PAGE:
Vantrease is gifted with one of the MAC’s best wide receivers on offense. Antonio Nunn has an incredible catch radius and led the program with 49 receptions, 687 yards, and six touchdowns in 2019 — responsible for over 38% of receiving production. The other two targets Vantrease frequented were wide receiver Daniel Lee and tight end Zac Lefebvre. As a talented blocker who presents a valuable threat in the flats, Lefebvre should have a vital role in lifting the Bulls’ offensive line play as well as their passing game. With a returning cast of targets, if Vantrease presents the threat to open up the field in the passing game, the Bulls’ offense easily soars to one of the premier units in the nation.
If you want a guarantee about the MAC this season, here’s one — the Buffalo Bulls will have the best defensive line in the conference. Sack machines Taylor Riggins and Bahamas Bowl Defensive MVP Malcolm Koonce are back manning the ends and the 6’4”, 325-pound Eddie Wilson is the perfect clog for opponents’ rushing lanes.
At linebacker, Jaret Patterson’s fraternal twin brother James Patterson is one of the team’s go-to run stoppers. He managed 77 tackles, nine tackles for loss, and four forced fumbles as a true freshman. James Patterson missed three games last season, so his numbers took a dip. But now he’s an upperclassman and shifting from outside to middle linebacker and will function at the heart of the defense.
Losing departed senior Joey Banks was a big hit to the secondary, as the safety led the team in tackles and interceptions a season ago. Filling in his void will be strong safety E.J. Brown, an All-American JUCO transfer. Even without Banks, Buffalo still returns a valuable contributor at safety in Tyrone Hill. The free safety is the team’s returning tackles leader and should play an integral role in zone coverage with 10 pass breakups in 2019.
Ending the drought
Buffalo’s 11-year MAC championship drought isn’t as dreary as Ohio’s 50 years and counting, but the Bulls feel past due for a conference championship in the Lance Leipold era. They could taste it in 2019. Buffalo blew a 19-point lead it held in the waning moments of the third quarter against an underdog Northern Illinois team.
But if last year started in October, the Bulls easily rise to the mountaintop of the conference for the first time since 2008. The year 2020 is already chaotic in college football due to its unpredictable, spontaneous nature. In a normal season, Buffalo should be favored to end the drought and win the conference, but it’s 2020 and a 6-game schedule provides minimal margin for error, especially with no tune-up non-conference games to play first. Still, Buffalo has the talent to win the MAC Championship Game on Dec. 18, and the 11-year stretch of futility should come to an end soon.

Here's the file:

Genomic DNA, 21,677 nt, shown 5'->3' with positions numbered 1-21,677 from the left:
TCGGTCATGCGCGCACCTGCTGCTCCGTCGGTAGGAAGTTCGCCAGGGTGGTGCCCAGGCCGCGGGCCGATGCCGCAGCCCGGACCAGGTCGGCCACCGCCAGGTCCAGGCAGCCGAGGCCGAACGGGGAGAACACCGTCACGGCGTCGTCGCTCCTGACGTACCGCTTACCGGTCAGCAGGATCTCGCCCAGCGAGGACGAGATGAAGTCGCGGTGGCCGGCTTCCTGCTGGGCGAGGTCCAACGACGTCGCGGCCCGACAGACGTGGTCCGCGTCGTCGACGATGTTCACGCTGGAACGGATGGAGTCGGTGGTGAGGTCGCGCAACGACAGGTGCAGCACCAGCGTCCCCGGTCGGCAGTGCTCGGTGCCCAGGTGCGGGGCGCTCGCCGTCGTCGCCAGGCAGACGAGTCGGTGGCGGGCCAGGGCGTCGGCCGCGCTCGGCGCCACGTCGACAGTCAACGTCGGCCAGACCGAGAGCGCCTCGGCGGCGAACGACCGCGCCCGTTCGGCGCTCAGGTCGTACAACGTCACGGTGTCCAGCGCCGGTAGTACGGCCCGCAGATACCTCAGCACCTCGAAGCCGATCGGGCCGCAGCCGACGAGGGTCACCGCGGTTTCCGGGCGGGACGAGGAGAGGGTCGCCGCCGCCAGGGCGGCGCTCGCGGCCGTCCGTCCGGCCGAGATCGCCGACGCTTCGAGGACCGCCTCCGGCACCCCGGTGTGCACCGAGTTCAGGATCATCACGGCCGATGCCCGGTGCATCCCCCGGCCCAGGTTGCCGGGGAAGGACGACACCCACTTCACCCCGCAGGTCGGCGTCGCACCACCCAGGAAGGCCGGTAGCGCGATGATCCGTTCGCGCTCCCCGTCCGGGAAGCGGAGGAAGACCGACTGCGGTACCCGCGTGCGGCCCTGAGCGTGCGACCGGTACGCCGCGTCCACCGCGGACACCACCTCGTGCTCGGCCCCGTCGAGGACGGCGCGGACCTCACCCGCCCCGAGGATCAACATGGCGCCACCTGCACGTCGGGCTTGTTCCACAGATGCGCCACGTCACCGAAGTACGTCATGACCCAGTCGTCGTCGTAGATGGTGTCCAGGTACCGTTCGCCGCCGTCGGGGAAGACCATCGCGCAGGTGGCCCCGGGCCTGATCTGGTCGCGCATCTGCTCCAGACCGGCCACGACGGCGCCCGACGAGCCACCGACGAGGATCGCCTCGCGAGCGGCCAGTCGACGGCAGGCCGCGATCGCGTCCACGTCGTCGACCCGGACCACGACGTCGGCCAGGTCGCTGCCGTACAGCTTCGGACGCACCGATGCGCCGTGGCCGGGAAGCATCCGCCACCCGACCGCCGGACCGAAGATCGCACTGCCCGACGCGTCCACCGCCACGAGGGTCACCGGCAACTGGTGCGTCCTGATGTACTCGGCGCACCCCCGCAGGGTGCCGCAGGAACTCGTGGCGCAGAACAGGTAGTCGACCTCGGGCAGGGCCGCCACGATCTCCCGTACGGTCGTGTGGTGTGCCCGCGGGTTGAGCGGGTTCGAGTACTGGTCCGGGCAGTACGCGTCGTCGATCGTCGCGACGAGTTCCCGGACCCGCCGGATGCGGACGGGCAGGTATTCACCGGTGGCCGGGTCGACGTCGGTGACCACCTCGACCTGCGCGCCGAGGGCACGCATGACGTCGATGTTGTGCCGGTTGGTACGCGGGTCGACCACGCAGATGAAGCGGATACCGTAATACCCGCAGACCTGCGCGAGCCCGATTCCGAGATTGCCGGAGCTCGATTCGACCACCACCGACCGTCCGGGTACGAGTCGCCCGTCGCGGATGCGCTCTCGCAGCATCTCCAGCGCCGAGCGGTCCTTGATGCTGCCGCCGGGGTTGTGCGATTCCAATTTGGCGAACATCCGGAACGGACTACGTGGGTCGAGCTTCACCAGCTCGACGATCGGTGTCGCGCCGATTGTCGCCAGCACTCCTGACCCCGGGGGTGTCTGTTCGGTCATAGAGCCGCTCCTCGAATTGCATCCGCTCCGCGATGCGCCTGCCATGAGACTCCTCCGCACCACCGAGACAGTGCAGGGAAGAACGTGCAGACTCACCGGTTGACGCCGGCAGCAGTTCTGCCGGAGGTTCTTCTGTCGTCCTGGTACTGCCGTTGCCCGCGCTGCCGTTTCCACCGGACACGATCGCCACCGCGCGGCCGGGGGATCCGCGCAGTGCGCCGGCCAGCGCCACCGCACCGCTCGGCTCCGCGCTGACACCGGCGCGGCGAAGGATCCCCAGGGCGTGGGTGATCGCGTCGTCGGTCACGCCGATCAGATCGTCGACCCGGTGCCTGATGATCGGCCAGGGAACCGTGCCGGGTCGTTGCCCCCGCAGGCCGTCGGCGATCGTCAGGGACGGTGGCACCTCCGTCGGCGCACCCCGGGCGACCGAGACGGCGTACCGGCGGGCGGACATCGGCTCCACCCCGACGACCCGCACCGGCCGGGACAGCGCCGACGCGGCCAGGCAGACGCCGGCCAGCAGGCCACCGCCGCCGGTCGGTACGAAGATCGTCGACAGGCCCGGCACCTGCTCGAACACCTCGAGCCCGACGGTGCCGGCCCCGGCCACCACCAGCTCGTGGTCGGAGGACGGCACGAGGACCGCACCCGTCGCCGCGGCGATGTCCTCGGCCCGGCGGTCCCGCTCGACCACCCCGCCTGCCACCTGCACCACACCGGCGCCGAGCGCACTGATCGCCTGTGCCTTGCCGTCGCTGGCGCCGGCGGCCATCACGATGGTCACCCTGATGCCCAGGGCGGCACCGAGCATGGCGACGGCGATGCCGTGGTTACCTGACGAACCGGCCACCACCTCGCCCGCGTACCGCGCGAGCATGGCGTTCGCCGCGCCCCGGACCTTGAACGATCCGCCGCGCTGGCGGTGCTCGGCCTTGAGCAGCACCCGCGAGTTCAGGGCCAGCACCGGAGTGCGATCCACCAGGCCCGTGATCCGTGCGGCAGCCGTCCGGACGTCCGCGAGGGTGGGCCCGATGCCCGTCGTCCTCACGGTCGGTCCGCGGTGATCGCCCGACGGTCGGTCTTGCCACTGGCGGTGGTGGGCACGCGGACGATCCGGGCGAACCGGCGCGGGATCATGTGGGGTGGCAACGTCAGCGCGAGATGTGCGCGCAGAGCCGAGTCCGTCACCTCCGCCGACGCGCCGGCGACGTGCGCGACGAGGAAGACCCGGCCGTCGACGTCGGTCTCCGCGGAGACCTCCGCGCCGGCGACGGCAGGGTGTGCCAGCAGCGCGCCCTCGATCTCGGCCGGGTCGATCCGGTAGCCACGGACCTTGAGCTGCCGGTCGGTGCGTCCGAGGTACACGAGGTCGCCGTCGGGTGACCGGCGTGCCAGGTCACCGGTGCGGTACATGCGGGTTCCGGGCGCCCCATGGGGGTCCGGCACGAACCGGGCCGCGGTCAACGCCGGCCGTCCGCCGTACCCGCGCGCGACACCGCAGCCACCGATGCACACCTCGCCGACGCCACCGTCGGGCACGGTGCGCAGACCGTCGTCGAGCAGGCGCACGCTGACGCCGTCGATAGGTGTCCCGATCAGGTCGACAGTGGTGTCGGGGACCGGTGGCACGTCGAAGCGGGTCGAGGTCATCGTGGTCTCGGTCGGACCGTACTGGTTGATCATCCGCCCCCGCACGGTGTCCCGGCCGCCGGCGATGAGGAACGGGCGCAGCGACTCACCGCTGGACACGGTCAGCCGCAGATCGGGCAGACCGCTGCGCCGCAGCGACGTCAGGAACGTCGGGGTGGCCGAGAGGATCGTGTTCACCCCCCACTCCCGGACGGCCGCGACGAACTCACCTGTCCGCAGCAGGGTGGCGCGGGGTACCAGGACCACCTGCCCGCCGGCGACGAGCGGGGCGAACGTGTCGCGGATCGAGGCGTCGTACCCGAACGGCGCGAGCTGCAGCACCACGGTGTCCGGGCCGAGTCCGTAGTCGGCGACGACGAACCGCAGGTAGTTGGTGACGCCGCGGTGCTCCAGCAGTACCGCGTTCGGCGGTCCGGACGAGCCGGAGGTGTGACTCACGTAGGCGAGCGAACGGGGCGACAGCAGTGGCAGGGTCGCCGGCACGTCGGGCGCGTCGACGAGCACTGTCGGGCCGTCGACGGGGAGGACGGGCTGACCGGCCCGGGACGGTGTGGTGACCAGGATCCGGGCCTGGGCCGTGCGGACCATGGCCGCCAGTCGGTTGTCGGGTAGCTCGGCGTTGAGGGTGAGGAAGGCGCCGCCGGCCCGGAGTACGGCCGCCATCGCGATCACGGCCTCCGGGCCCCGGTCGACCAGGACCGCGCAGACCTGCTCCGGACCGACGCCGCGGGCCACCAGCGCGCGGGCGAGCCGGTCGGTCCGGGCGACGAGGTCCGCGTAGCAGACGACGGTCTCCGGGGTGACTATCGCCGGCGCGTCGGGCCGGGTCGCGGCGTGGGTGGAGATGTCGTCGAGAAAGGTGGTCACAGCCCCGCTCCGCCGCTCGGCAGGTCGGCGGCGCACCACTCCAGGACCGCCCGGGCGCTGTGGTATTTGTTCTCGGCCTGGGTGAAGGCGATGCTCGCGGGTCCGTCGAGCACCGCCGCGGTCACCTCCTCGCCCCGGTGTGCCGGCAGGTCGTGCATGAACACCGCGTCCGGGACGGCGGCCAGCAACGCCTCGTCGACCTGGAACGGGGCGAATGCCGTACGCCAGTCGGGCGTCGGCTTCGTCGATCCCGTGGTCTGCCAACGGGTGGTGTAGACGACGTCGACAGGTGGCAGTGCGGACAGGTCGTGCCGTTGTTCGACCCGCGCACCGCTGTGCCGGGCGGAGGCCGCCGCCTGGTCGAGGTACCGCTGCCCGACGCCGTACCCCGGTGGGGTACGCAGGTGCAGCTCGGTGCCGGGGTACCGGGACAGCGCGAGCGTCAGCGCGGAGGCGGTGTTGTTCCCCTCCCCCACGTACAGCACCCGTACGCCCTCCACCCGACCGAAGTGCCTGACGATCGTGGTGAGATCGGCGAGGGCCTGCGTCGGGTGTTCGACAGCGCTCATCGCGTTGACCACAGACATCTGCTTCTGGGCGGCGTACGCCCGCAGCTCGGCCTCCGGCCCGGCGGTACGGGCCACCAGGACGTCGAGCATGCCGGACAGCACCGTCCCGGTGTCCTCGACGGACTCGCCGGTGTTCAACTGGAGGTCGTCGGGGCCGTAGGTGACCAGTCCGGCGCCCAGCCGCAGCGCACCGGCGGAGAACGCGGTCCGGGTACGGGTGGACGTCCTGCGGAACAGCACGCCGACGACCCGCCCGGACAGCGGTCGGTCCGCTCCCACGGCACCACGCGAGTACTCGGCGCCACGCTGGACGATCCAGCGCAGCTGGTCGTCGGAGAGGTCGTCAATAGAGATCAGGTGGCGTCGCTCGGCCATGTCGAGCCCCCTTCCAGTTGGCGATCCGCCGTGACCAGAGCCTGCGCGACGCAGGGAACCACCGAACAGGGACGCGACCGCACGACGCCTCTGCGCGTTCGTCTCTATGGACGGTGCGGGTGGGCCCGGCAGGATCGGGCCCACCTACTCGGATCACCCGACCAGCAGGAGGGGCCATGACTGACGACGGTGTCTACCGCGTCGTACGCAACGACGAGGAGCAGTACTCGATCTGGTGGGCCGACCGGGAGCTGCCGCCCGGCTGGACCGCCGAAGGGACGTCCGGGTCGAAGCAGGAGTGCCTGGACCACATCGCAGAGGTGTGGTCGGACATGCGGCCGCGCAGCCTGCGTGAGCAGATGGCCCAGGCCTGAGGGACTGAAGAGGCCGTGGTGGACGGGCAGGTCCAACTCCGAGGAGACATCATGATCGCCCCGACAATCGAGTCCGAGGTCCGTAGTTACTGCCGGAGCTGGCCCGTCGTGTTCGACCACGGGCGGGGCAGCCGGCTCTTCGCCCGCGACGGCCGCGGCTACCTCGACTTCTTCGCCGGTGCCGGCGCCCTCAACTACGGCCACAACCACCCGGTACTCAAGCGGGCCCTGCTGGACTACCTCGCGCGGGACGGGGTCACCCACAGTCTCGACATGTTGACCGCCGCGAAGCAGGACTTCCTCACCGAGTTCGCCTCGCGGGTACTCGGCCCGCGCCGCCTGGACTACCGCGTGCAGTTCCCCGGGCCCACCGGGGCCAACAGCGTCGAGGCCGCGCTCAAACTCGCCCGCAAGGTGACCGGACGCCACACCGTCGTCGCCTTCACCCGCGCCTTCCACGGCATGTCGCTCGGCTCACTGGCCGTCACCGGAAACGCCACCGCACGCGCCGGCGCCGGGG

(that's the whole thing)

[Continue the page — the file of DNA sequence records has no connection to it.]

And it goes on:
- Wed, Nov. 4: Buffalo at Northern Illinois
- Tue, Nov. 10: Miami (OH) at Buffalo
- Tue, Nov. 17: Buffalo at Bowling Green
- Sat, Nov. 28: Kent State at Buffalo
- Sat, Dec. 5: Buffalo at Ohio
- Sat, Dec. 12: Akron at Buffalo
- Fri, Dec. 18: MAC Championship Game at Ford Field in Detroit, MI
Buffalo was the best MAC team by record in 2019, and the Bulls have full potential to repeat that feat in 2020. The games will hold heavier weights in 2020 since there are only six weeks before the MAC Championship on Friday, Dec. 18. Thus, Buffalo has no time to experiment and must go full throttle as soon as it kicks off Nov. 4 in DeKalb. The Bulls have a lot of returning production outside the offensive line, so they’ll be favored to win the conference after the 6-1 finish to 2019. Going undefeated is hard, even in a 6-game season. Assuming zero COVID-19 related cancelations, Buffalo can win the MAC East at 5-1 in the regular season, as long as it holds a favorable tiebreaker with another contender such as Miami (OH), Kent State, or Ohio.
With the MAC East holding more firepower than the MAC West in 2020, Buffalo wins its first MAC Championship since 2008. Assuming they earn a bid to bowl season, the Bulls knock off their opponent, Coastal Carolina, in the LendingTree Bowl in Mobile, AL, and finish 2020 with a 7-1 record.